A little while ago I posted pictures of a full-grown Crow butterfly caterpillar and an egg just laid by an adult of the same species, Euploea core. I was lucky enough to follow the development of both of them
The egg was laid on a bud on March 19 and I was concerned about what would happen to it if the bud opened before the egg hatched. I needn’t have worried: mother obviously knew best.
On the 22nd I saw a very tiny caterpillar munching on the soft juicy petals, and I photographed it each day for four days, at which time the remains of the bud fell off the plant and I lost track of the caterpillar. The developmental sequence is very clear: the creamy infant darkens and grows spines although it doesn’t achieve the full orange-black-white colour scheme in those first few days.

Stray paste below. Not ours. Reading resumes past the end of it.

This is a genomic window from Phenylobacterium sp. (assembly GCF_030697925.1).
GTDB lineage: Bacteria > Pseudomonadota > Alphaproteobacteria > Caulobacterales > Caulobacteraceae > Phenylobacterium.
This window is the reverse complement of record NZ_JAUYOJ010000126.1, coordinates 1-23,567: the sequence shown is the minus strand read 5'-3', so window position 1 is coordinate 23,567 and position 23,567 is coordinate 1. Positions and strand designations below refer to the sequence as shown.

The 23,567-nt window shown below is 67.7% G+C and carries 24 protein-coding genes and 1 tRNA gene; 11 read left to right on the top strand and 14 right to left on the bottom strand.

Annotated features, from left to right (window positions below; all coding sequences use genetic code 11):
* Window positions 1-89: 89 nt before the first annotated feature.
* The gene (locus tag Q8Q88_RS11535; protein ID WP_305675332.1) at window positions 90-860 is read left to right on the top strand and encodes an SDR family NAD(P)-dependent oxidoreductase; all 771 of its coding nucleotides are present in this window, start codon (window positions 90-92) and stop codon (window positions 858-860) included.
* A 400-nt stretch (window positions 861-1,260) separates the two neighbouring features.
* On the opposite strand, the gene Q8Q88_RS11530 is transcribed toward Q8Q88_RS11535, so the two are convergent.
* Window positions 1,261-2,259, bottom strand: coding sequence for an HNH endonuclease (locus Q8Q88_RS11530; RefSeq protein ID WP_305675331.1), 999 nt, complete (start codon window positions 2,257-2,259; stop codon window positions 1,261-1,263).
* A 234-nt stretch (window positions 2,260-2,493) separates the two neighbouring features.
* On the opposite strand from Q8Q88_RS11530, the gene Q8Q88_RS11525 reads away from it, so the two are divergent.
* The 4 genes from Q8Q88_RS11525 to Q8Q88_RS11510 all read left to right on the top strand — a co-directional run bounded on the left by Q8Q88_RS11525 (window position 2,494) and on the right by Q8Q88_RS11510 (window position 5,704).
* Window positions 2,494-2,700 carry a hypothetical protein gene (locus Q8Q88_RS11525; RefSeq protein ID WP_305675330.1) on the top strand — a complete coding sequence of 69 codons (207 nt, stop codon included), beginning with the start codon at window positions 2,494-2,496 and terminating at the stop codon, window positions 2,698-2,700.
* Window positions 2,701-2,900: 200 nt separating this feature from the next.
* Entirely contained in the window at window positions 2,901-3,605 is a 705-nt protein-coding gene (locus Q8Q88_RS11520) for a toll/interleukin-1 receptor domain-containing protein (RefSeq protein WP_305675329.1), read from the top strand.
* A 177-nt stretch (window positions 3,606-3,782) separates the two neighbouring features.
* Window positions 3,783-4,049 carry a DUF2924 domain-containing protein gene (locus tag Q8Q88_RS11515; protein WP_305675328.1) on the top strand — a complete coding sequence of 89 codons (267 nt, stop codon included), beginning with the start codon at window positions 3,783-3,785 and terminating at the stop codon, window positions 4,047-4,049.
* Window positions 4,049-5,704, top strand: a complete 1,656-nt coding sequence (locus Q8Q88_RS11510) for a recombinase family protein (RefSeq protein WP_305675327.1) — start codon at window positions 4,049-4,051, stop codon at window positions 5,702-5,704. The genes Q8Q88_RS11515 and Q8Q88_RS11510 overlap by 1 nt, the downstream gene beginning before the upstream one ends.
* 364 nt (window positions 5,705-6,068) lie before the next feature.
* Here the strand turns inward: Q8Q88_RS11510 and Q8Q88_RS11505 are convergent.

Meanwhile, the fullgrown caterpillar was ready to pupate. I only have two photos of the chrysalis because it did not change much. When very new – in the first two or three days after it was made – it was a milky white with faint brownish markings but it soon turned bright silver, the coloration all the reference books mention.